Vitiligo is an acquired pigmentary disorder of the skin and mucous membranes, and it is characterized by circumscribed depigmented macules and patches. Vitiligo is a progressive disorder in which some or all of the melanocytes in the affected skin are selectively destroyed. Vitiligo affects 0.5-2% of the world population, and the average age of onset is 20 years.
The most common form of vitiligo is an amelanotic macule or patch surrounded by healthy skin. The macules are chalk or milk-white in color, and lesions are well demarcated.
The lesions are not readily apparent in lightly pigmented individuals; however, they are easily distinguishable with a Wood lamp examination.
Symptoms of Vitiligo
Vitiligo manifests as acquired white or hypopigmented macules or patches. The lesions are usually well demarcated, and they are round, oval, or linear in shape. The borders may be convex. Lesions enlarge centrifugally over time at an unpredictable rate. Lesions range from millimeters to centimeters in size. Initial lesions occur most frequently on the hands, forearms, feet, and face, favoring a perioral and periocular distribution.
Vitiligo lesions may be localized or generalized, with the latter being more common than the former. Localized vitiligo is restricted to one general area with a segmental or quasidermatomal distribution. Generalized vitiligo implies more than one general area of involvement. In this situation, the macules are usually found on both sides of the trunk, either symmetrically or asymmetrically arrayed.
The most common sites of vitiligo involvement are the face, neck, and scalp see different vitiligo pictures. Many of the most common sites of occurrence are areas subjected to repeated trauma, including the following:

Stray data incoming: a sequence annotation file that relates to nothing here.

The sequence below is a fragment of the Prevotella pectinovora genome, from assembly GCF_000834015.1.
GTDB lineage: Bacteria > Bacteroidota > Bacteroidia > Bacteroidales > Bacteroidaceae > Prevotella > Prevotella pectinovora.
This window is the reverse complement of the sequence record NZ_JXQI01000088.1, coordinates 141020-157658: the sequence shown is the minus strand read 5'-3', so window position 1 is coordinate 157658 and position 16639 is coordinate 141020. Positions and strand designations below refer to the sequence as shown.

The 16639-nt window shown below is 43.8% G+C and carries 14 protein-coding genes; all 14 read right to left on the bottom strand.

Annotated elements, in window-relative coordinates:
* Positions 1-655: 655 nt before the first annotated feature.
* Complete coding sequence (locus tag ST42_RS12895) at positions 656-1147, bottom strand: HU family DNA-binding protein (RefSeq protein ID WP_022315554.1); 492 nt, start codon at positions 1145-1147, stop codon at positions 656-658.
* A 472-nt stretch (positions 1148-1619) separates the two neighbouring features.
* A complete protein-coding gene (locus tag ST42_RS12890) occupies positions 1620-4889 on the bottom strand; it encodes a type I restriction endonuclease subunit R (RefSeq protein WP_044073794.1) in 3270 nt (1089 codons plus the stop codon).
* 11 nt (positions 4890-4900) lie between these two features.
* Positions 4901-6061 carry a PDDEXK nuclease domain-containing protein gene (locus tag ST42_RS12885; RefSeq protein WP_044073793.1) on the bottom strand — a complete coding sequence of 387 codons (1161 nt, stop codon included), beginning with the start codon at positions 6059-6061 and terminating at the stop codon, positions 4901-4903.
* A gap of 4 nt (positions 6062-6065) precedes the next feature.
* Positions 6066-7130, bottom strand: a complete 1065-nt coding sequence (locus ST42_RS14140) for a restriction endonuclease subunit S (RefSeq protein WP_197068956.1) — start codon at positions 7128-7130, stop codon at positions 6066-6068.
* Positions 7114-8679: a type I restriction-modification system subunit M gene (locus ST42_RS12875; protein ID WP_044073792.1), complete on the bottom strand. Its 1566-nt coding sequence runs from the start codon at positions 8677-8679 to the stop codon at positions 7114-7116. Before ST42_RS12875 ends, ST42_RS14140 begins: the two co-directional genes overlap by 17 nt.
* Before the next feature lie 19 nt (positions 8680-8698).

-- Bony prominences
-- Extensor forearm
-- Ventral wrists
-- Dorsal hands
-- Digital phalanges
Involvement of the mucous membranes is frequently observed in the setting of generalized vitiligo. Vitiligo often occurs around body orifices such as the lips, genitals, gingiva, areolas, and nipples.
Body hair (leukotrichia) in vitiliginous macules may be depigmented. Vitiligo of the scalp usually appears as a localized patch of white or gray hair, but total depigmentation of all scalp hair may occur. Scalp involvement is the most frequent, followed by involvement of the eyebrows, pubic hair, and axillary hair, respectively. Leukotrichia may indicate a poor prognosis in regard to repigmentation. Spontaneous repigmentation of depigmented hair in vitiligo does not occur.
Some other less common signs of vitiligo may include:
-- Premature whitening (leukotrichia) or graying of the hair on scalp, eyelashes, eyebrows or beard. Vitiligo of the
scal pusually appears as a localized patch of white or gray hair, but total depigmentation of all scalp hair may
occur. Scalp involvement is the most frequent, followed by involvement of the eyebrows, pubic hair, and axillary
-- Loss of pigment of the mucous membranes
-- Loss or change in color of the retina (the inner most layer of eye)